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Ludwig Van BEETHOVEN (1770-1827)
The Complete Violin Sonatas
CD 1
Sonata No. 1 in D Major, Op. 12/1 (1797/98) [20:34]
Sonata No. 2 in A Major, Op. 12/2 (1797/98) [16:27]
Sonata No. 3 in E flat Major, Op. 12/3 (1797/98) [18:33]
Sonata No. 4 in A Minor, Op. 23, (1801) [16:15]
CD 2
Sonata No. 5 in F Major, Op. 24, ‘Spring’ (1801) [23:34]
Sonata No. 8 in G Major, Op. 30/3 (1803) [17:22]
Sonata No. 9 in A Major, Op. 47 ‘Kreutzer’ (1803) [36:56]
CD 3
Sonata No. 6 in A Major, Op. 30/1 (1803) [22:07]
Sonata No. 7 in C Minor, Op. 30/2 (1803) [24:33]
Sonata No. 10 in G Major, Op. 96 (1812) [27:13]
Renaud Capuçon (violin)
Frank Braley (piano)
rec. 16-20 September, 10-13 October 2009, L’heure bleue, Salle de musique, La Chaux de Fonds, Switzerland. DDD
VIRGIN CLASSICS 6420010 [3 CDs: 71:44 + 77:45 + 73:47]

Experience Classicsonline

Renaud Capuçon and Frank Braley have been chamber music partners going back some fourteen years. The present recording was made in 2009 at L’heure bleue in the Salle de musique at La Chaux de Fonds, Switzerland; a hall renowned for its marvellous acoustics. The layout of the programme across the three discs has been helpfully assembled in composition date order. Virgin Classics packaged the set using a fold-out sleeve design incorporating a booklet with a fine essay in English. Having handled the set the design doesn’t seem especially durable.

To record the complete Beethoven violin sonatas must be a summit in the recording career of any performer. Capuçon explains, “from the first opus 12 works to the last sonata opus 96, we see a composer’s life pass before us.” There is great assurance here. Giving the impression of live performances I was struck by the relaxed freedom of these two artists as if unencumbered by any predetermined decisions.

Dedicated to Antonio Salieri the opus 12 set of three violin sonatas published in 1799 is a product of Beethoven’s late twenties. From this set I especially enjoyed the light-hearted and witty Sonata No .2. The vivacious playing of Capuçon and Braley in the opening Allegro vivace speaks of a remarkably cheerful disposition. Serious and precise the Andante più tosto Allegretto has a contemplative quality. To conclude the score the minuet-like Allegro piacevole - a Rondo - conveys a sense of refinement with an infectious appeal.

From about the time that Beethoven was beginning to experience disturbing signs of deafness comes the radiant and spirited Sonata No. 5 known as the ‘Spring’. The opening Allegro is constantly glowing, always poised and verging on the witty. The feather-like and delicate slow movement has the temperament of a lullaby. I loved the impish feel given to the Scherzo while the Rondo: Finale has high tension, being agitated and intense.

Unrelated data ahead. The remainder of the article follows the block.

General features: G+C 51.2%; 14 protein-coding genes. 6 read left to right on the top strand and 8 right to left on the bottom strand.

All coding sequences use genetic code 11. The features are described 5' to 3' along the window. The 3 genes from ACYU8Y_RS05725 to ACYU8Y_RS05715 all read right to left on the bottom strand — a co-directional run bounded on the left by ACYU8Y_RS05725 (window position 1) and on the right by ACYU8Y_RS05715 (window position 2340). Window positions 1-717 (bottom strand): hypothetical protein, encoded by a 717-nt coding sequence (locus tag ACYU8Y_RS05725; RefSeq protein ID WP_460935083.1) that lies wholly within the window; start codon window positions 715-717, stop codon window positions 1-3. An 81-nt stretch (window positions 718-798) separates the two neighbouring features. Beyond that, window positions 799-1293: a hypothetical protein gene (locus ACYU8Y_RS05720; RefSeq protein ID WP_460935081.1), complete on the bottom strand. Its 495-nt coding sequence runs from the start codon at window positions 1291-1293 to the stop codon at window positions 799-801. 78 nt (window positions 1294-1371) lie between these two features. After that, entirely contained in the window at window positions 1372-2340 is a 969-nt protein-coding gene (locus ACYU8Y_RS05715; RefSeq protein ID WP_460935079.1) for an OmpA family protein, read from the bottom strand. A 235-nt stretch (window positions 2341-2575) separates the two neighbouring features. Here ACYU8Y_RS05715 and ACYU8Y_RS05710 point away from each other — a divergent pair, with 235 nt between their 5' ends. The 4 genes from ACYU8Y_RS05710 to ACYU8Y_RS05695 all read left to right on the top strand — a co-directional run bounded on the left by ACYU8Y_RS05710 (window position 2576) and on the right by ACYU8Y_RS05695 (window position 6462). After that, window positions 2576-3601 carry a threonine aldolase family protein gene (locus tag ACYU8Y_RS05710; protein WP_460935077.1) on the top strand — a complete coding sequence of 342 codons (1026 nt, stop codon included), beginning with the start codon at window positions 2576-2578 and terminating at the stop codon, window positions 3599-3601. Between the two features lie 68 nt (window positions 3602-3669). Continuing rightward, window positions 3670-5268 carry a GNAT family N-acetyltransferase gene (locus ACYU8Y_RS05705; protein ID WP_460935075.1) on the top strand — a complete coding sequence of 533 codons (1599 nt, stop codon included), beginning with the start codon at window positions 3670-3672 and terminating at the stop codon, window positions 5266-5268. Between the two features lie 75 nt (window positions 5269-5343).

Composed in 1803 approximately between the Second and Third Symphonies is the most famous of all the Beethoven sonatas, the immense and majestic Sonata No. 9, Op. 47 known as the ‘Kreutzer’. Capuçon and Braley’s performance is as enjoyable as any I have heard. Playing of weight and energy marks the mighty opening movement Adagio sostenuto. Here the poetic passages are played with a real tenderness and the Presto is impetuous and angry. There is a real refinement to their interpretation of the Andante con Variazioni - most attractive and gracious. I was struck by the conspicuous vigour of the Presto: Finale that contains an unruliness bordering on the feral.

The Sonata No. 10, Op. 96 comes from 1812, the year that saw the completion of the Seventh and Eighth Symphonies. A favourite score of mine this warm and congenial piece would be far better known had it been allocated a name. With only occasional interruptions of its intimacy the extended Allegro moderato is affectionate and genial. The Adagio expressivo has a tempered quality almost like a musical love letter. Short and bucolic the Scherzo could be described as a fleet-footed dance. Whilst the high spirited Finale, marked Poco Allegro, is full of contrasting ideas and suffused with optimism. With a final burst the concluding bars are rapid and vital.

Competition in the catalogues for recordings of the complete Beethoven violin sonatas is intense. I have greatly enjoyed these performances and rank them alongside my long time favourites. I have always admired the spirited and robust performances from Pinchas Zukerman and Daniel Barenboim. Made in 1971/73 in Berlin and London I have these recordings as part of a nine disc box set of Beethoven chamber music from EMI Classics 5 74447 2. In addition I am also fond of the spontaneous feel to the exciting readings from Gidon Kremer and Martha Argerich on Deutsche Grammophon 447 058-2. For their impeccable unity and directness there are excellent performances from Itzhak Perlman and Vladimir Ashkenazy on Decca 421 453-2. I hear favourable reports of the sets from Wolfgang Schneiderhan and Carl Seemann on Deutsche Grammophon Trio 477 550-2; Henryk Szeryng and Ingrid Haebler on Philips Duo 446 521-2 (vol. 1) and 446 524-2 (vol. 2) and also from Augustin Dumay and Maria João Pires on Deutsche Grammophon 471 495-2. A lesser known set that deserves praise is from Corey Cerovsek and Paavali Jumppanen. These consistently satisfying performances, marked by their selfless dedication, were recorded in 2006 at La Chaux-de-Fonds in Switzerland on Claves CD 50-2610/12.

This set of the complete Beethoven violin sonatas does credit to the artistry of Capuçon and Braley. These performances just grew and grew on me and can stand alongside the finest sets available.

Michael Cookson













































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